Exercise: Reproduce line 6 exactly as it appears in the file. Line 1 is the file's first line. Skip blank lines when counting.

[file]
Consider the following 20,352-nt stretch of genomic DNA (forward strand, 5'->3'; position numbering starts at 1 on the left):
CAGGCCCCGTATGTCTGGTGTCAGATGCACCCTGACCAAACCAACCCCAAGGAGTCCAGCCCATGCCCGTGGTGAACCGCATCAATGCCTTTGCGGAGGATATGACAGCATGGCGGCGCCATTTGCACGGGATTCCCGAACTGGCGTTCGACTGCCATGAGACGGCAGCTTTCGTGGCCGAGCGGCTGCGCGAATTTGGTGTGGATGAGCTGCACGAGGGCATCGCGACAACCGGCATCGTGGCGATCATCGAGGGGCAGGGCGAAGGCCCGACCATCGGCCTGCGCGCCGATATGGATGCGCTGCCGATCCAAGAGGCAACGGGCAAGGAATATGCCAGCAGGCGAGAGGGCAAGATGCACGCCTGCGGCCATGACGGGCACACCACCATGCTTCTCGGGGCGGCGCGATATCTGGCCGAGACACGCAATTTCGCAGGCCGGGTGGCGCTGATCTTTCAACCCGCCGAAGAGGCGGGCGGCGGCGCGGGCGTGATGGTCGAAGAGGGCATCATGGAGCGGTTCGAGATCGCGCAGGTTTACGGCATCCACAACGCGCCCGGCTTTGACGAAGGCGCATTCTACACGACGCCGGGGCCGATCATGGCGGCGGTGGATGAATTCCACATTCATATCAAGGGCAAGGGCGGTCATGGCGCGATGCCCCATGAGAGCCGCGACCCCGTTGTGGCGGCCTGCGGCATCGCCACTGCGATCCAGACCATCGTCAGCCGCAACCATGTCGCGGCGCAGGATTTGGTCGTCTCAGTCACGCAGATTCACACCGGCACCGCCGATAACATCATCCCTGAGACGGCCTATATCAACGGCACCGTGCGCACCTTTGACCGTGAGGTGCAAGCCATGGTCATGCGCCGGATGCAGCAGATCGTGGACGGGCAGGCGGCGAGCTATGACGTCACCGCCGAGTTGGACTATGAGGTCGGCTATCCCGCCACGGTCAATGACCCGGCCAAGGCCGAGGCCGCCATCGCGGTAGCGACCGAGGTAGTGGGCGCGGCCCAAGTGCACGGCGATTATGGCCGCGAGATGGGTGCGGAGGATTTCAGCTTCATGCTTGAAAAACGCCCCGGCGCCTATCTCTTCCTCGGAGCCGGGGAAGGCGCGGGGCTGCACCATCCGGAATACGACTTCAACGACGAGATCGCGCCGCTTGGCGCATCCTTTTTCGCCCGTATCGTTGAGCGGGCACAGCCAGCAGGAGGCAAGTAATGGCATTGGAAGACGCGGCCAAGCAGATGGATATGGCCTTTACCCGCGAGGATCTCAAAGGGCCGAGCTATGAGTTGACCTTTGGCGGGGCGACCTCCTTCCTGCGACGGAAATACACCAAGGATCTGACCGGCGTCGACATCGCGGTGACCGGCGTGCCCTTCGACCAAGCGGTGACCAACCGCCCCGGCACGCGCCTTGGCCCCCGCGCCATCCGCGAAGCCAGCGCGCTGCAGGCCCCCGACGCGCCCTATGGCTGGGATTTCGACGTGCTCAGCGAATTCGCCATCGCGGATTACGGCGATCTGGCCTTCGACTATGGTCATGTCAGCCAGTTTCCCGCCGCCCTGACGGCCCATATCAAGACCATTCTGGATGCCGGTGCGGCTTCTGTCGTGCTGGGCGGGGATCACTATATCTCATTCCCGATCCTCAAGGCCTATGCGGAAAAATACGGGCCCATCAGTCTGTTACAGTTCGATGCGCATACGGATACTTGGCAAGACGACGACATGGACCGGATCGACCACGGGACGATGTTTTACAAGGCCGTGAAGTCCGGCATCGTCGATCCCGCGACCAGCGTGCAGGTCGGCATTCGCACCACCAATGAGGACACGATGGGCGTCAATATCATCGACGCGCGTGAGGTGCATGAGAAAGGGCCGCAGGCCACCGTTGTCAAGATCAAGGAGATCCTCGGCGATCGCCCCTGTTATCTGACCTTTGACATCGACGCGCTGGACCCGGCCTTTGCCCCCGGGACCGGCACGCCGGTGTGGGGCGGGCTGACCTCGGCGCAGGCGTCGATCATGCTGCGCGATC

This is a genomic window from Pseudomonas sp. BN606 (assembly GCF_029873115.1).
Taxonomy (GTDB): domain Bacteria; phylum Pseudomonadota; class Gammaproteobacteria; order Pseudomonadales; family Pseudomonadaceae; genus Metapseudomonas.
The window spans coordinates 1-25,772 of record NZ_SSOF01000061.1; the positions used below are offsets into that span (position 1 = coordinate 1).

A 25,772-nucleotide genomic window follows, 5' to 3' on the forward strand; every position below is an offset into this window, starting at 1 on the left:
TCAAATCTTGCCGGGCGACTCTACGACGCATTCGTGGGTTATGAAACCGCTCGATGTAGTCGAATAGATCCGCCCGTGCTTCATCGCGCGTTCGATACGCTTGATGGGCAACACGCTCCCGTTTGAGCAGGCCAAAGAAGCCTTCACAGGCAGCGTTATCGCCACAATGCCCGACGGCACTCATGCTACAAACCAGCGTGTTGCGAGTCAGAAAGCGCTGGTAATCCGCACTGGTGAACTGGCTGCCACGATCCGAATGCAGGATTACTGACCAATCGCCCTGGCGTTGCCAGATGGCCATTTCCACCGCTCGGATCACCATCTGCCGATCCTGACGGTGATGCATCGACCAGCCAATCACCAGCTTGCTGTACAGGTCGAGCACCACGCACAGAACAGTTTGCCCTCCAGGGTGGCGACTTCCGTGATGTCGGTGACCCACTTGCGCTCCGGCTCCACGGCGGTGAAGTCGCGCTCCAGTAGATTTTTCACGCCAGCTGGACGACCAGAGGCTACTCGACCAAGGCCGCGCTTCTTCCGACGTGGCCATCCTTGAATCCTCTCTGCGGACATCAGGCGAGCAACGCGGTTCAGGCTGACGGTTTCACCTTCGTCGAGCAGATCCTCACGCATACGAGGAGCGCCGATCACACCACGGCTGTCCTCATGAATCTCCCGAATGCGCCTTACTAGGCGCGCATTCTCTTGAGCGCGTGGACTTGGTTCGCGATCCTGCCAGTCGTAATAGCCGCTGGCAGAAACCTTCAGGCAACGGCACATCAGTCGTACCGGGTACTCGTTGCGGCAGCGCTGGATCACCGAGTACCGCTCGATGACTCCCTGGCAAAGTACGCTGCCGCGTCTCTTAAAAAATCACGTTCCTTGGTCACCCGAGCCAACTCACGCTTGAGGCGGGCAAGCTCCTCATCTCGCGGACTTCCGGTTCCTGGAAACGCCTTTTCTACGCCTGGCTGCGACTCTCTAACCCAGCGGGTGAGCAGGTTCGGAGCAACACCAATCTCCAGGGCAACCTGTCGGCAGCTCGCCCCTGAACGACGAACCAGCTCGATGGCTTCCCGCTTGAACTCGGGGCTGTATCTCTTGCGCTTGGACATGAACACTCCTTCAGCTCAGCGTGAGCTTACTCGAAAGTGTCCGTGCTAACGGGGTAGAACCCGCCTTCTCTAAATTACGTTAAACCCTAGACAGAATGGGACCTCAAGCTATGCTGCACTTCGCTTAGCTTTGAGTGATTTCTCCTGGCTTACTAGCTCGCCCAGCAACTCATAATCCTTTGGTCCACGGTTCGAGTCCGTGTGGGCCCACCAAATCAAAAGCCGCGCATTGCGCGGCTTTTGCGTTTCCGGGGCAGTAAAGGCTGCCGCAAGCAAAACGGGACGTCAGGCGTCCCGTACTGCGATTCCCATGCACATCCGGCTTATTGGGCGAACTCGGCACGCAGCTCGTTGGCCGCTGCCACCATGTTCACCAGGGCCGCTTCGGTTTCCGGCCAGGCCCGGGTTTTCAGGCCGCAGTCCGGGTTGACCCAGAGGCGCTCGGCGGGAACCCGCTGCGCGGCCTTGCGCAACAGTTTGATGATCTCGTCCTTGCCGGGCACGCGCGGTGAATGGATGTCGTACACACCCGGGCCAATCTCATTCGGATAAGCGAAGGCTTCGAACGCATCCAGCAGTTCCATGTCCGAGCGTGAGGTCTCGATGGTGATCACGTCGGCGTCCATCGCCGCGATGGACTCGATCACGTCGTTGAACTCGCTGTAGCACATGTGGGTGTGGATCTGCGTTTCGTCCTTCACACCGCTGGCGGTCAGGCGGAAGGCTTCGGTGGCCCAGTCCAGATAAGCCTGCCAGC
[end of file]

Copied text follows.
A 25,772-nucleotide genomic window follows, 5' to 3' on the forward strand; every position below is an offset into this window, starting at 1 on the left: